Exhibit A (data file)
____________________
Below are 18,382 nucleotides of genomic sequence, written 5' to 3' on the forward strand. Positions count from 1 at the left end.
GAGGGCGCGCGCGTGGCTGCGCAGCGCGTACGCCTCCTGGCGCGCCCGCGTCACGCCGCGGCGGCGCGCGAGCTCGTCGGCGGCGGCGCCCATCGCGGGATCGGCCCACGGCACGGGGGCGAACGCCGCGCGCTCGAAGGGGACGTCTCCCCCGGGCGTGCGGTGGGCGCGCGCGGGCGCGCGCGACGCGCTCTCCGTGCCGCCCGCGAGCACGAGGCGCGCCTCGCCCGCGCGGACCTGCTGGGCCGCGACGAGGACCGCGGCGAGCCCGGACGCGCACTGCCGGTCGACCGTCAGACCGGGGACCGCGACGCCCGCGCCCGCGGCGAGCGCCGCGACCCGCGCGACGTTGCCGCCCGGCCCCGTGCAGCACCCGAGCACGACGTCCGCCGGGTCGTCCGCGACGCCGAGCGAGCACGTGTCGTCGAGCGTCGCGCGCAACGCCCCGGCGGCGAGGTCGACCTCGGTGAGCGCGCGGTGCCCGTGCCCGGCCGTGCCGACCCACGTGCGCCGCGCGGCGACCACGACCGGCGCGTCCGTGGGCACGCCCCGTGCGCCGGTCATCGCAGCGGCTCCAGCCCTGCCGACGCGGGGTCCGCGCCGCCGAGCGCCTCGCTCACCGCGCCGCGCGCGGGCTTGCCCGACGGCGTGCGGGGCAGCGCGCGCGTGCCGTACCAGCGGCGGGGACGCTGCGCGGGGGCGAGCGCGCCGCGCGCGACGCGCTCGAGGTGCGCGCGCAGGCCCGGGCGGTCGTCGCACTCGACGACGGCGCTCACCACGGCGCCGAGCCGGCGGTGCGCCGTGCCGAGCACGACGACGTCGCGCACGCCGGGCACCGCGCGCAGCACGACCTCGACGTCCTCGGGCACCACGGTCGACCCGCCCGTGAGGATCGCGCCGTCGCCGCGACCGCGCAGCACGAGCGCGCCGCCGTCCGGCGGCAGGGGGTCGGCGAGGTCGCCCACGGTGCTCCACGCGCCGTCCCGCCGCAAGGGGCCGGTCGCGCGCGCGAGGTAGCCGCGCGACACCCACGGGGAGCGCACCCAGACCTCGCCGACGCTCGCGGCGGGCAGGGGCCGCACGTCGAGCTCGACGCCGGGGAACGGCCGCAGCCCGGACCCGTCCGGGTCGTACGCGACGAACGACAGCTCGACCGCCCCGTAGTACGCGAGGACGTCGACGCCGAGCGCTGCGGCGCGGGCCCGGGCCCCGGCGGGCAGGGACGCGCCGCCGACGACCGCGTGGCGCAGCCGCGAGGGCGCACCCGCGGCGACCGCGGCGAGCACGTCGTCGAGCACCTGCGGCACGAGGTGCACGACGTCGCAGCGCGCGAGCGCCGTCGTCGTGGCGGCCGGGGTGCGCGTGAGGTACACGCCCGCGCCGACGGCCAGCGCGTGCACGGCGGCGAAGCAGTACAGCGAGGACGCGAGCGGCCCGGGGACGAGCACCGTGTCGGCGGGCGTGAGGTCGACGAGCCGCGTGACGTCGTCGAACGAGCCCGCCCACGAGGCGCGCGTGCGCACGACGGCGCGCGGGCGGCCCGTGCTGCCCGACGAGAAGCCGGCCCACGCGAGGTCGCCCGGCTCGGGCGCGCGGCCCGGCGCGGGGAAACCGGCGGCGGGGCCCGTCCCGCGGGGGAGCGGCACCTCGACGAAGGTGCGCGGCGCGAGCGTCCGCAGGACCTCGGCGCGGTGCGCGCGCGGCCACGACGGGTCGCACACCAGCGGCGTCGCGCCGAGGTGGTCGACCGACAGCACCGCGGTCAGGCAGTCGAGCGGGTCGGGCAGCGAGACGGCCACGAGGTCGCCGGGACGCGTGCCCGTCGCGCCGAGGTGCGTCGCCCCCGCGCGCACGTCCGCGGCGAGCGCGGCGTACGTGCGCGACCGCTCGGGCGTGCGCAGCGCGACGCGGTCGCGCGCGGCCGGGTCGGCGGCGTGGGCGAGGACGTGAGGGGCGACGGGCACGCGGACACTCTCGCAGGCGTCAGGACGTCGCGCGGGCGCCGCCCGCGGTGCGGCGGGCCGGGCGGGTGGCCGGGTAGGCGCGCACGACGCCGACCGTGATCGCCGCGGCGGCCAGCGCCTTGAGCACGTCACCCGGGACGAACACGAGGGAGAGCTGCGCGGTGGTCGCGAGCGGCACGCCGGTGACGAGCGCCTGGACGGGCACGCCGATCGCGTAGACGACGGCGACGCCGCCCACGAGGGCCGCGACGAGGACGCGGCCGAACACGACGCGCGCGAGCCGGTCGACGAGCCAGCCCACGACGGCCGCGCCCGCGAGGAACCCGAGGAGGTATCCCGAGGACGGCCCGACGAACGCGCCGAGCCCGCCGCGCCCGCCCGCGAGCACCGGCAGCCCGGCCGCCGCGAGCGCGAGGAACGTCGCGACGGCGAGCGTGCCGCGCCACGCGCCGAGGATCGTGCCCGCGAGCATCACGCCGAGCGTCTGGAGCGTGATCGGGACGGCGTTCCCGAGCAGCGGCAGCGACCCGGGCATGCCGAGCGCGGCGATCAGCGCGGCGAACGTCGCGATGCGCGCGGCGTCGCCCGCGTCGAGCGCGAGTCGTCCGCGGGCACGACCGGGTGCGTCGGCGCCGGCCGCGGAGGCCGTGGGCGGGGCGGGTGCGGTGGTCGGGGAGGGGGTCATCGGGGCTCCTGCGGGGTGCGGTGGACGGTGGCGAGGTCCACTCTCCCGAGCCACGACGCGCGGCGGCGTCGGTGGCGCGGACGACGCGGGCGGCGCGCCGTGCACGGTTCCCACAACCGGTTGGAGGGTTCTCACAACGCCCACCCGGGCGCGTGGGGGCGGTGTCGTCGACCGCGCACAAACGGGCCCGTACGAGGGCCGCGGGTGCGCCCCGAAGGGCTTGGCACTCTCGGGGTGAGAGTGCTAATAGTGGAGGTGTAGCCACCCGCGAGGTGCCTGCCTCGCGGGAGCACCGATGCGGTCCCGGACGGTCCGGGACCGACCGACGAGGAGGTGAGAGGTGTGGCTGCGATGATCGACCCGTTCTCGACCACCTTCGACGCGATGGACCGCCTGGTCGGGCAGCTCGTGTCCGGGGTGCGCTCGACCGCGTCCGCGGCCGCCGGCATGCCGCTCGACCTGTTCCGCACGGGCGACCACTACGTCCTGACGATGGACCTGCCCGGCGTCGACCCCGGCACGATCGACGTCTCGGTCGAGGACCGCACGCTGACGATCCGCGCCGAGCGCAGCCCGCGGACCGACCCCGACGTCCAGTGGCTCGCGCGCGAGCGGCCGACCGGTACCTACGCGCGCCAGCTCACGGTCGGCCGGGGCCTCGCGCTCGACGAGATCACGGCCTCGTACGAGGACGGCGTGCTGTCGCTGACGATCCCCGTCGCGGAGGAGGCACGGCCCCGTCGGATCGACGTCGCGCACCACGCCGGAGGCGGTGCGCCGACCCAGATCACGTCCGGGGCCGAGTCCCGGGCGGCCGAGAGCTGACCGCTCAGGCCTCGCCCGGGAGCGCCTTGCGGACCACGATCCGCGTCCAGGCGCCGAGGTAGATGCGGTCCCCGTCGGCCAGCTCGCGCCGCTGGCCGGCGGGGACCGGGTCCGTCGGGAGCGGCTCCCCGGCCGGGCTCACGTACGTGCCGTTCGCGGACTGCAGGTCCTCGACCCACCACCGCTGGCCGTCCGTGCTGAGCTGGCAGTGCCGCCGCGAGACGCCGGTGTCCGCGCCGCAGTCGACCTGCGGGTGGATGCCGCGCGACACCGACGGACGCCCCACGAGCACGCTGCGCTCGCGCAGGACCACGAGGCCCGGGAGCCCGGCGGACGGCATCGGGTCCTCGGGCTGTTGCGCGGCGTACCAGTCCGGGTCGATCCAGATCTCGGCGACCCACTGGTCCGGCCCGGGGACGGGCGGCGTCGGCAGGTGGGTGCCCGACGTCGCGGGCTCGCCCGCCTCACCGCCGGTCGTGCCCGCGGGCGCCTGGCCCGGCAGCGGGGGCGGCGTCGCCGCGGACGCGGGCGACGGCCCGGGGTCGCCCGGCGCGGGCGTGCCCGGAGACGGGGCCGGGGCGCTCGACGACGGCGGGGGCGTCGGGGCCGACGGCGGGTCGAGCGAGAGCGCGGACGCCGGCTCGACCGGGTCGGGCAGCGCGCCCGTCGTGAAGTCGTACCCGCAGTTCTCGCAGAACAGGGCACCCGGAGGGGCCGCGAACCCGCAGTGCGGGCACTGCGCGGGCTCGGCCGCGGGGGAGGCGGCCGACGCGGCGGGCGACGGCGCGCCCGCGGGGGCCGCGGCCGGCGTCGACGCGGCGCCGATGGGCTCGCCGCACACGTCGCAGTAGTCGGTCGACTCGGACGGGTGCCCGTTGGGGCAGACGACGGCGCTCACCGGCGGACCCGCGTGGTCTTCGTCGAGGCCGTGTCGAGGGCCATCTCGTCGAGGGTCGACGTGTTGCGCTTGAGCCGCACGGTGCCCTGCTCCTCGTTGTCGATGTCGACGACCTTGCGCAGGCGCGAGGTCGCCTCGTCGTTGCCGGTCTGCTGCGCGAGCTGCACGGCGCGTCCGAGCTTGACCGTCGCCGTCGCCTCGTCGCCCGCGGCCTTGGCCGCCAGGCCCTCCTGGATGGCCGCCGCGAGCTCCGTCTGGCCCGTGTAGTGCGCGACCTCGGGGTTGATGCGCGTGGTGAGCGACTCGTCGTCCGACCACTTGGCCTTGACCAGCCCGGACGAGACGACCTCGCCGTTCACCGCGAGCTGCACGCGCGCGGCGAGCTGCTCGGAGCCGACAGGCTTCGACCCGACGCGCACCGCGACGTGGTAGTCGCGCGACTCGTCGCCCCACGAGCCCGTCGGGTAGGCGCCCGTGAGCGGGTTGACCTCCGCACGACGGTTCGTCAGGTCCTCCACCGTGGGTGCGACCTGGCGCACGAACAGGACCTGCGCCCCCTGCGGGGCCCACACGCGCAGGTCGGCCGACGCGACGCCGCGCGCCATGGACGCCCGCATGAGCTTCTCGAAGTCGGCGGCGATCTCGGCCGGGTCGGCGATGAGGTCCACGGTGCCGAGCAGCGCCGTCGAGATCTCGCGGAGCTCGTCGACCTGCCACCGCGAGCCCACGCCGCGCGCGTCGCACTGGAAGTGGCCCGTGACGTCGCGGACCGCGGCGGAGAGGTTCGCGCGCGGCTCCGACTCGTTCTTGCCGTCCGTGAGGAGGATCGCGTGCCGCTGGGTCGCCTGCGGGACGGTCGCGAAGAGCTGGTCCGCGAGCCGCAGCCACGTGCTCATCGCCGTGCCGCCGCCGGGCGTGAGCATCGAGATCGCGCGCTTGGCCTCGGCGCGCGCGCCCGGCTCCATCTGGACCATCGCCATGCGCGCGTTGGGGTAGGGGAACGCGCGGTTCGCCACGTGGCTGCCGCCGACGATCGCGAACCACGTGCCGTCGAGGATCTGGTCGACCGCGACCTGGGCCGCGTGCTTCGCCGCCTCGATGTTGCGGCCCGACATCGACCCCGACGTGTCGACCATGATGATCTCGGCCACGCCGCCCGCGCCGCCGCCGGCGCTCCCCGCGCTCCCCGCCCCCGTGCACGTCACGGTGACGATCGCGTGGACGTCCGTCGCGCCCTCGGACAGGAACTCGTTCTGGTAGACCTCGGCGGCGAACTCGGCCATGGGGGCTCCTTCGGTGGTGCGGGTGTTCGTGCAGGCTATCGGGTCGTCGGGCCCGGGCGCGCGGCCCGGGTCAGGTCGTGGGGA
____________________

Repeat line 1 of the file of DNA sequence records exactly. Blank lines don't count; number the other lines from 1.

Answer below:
Below are 18,382 nucleotides of genomic sequence, written 5' to 3' on the forward strand. Positions count from 1 at the left end.